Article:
Inflammatory Bowel Disease (IBD) such as Crohn's Disease and ulcerative colitis, is an inflammation of the intestines in the digestive system. These ailments cause the intestines to form ulcers and swellings, and scars. The most widespread symptoms of IBD are diarrhea, acute abdominal pain, cramping, fever and weariness. Diet and nutrition may play a vital role in IBD management to avoid becoming malnourished and severe weight loss.

Recommended IBD Diet for People with Crohn's Disease and Ulcerative Colitis:

• Drinking eight (8) to ten (10) glasses to prevent dehydration and constipation.
• Your doctor or your trusted dietitian may propose a daily multivitamin-mineral supplement to replenish lost nutrients in the body whilst experiencing IBD disease.
• Have a food intake that is high in fiber when IBD is still manageable like grain products, vegetables, fruits, nuts and seeds. Cooking and steaming the vegetables before eating is more tolerable than eating them raw for most patients.
• During a disease flare, lower intake of high fiber foods and pursue a low fiber diet or even a low residue diet may give the bowel a rest and reduce symptoms.
• Refrain away from lactose-containing foods like as dairy products if you are lactose intolerance, or else, you may have lactase enzymes and lactase pretreated foods.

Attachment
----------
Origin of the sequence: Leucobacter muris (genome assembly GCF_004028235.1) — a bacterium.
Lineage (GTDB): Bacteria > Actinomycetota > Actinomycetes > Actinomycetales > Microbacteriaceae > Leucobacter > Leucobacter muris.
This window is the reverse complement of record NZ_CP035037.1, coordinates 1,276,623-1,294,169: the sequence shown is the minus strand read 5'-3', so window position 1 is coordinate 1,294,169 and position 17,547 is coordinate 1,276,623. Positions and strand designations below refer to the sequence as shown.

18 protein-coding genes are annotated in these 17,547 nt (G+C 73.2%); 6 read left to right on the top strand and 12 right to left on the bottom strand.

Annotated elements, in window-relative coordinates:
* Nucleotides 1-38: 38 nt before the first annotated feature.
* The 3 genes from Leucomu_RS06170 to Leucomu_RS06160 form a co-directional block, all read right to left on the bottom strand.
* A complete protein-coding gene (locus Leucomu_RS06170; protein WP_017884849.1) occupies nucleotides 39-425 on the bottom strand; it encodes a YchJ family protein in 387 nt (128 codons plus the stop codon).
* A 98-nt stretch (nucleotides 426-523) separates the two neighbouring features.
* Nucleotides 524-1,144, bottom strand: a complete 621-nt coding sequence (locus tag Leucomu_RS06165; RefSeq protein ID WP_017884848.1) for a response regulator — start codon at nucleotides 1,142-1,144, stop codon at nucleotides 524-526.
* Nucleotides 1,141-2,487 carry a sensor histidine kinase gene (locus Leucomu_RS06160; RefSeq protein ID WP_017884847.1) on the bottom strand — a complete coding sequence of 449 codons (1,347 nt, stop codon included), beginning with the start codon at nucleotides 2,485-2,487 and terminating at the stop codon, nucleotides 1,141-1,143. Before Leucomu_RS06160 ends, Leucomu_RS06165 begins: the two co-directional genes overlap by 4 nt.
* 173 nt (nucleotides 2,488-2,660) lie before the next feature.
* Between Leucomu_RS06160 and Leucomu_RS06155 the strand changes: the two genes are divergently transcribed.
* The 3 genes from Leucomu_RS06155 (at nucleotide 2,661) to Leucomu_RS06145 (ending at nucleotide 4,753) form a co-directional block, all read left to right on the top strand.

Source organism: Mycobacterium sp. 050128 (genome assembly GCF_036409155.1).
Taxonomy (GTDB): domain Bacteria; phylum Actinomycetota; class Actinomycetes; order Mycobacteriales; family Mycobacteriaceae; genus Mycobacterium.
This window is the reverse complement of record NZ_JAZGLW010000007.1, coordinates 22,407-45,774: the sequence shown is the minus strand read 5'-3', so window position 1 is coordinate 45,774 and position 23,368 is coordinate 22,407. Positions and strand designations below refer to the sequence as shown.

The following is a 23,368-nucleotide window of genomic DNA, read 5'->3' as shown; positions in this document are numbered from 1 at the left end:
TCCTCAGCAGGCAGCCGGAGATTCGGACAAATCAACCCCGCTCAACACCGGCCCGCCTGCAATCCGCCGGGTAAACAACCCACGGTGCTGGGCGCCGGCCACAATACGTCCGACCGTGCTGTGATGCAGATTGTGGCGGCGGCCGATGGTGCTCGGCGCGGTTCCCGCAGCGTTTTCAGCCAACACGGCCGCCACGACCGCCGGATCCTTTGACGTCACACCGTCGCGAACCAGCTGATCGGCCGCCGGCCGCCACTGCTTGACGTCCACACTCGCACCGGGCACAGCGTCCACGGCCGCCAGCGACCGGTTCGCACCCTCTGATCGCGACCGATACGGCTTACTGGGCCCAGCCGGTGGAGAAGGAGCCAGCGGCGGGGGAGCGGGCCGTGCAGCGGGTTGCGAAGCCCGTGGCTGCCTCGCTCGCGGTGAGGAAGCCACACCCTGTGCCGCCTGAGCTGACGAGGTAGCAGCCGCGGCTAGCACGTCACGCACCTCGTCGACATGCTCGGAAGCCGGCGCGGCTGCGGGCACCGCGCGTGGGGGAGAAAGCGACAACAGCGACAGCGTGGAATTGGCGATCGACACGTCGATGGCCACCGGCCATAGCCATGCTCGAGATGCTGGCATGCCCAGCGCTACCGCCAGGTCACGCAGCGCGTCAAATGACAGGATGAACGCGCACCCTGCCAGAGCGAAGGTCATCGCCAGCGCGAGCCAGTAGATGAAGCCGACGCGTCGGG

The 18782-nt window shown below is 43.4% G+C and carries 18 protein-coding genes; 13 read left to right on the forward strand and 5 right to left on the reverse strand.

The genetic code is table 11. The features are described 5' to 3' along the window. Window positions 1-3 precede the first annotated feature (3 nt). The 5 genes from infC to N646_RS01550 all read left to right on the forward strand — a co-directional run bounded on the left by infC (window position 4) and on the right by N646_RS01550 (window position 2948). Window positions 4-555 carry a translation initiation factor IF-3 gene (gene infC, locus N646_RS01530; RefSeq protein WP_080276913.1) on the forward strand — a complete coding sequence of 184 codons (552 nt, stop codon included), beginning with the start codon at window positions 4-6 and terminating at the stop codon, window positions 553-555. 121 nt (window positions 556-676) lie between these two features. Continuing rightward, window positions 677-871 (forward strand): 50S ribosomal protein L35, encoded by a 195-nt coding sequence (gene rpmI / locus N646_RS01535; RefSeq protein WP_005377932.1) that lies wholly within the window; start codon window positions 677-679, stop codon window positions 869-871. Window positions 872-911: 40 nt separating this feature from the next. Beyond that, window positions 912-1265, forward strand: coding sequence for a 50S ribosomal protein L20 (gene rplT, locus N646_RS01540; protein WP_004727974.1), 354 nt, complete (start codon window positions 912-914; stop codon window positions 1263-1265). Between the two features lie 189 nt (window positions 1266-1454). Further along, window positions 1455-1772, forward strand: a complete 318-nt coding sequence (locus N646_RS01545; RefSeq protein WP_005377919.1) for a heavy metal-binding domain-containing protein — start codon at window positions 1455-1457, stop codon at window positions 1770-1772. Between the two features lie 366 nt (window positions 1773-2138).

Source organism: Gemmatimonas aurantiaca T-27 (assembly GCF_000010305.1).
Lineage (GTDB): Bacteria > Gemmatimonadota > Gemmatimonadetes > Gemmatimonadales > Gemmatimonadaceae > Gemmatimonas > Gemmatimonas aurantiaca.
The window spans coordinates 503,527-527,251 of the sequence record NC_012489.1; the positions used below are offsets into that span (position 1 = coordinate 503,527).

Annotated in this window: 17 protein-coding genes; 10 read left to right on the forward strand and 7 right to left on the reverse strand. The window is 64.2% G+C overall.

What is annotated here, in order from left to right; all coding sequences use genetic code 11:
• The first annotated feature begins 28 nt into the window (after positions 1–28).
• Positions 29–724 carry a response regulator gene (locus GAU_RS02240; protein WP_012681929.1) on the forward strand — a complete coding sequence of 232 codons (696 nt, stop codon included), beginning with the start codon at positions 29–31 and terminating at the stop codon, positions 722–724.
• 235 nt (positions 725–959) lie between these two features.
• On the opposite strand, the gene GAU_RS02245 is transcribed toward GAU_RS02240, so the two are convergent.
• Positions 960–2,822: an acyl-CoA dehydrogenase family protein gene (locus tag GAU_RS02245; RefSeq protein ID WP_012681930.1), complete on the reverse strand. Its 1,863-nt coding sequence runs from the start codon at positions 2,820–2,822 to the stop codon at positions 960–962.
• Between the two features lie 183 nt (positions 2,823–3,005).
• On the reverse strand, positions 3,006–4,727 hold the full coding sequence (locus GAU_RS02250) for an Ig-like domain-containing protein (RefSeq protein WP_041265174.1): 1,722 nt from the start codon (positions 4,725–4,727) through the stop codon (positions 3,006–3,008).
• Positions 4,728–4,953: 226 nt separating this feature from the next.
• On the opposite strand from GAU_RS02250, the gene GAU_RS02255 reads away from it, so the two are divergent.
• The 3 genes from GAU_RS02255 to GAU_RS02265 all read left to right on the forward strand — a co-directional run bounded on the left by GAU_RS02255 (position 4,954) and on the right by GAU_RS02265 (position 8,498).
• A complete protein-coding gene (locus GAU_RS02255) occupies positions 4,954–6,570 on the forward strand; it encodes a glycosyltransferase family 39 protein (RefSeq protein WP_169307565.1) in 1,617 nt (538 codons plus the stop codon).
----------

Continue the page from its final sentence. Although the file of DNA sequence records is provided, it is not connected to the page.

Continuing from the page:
• It is essential to maintain nourishing your body even at some point of a disease flare. You may have small meals taken frequently in a day. Eating a diet that is high in protein such as lean meats, fish and eggs, may aid you alleviate symptoms of IBD. Your registered dietitian may give you pre-digested nutritional drinks (an elemental diet) to give your bowel a form of relaxation and recover lost nutrients to allow the body to recuperate.
• Reduce coffee, alcohol and sorbitol (a kind of sweetener usually used in making ice creams) as these may aggravate IBD symptoms.
• Reduce intake of foods that has high gas contents like those vegetables that belongs to the cabbage family (broccoli, cabbage, cauliflower and brussels sprouts). Additionally, dried peas and lentils, onions, chives, and peppers, and even carbonated drinks should also be taken with limitations.
• Lower fat intake if a portion of the intestines has been removed by virtue of Crohn's surgery. High fat foods typically cause diarrhea and gas build up on the body.
• If the ileum in the small intestines has been resected, an injection of Vitamin B12 injection may be needed.
• According to some studies fish and flax seed oil may aid you manage IBD. Some also cites the part of prebiotics like psyllium in the treatment of the ailment. Alas, probiotics may also be useful in the recovery of the intestines from inflammation and damage.


Colitis Treatment Information

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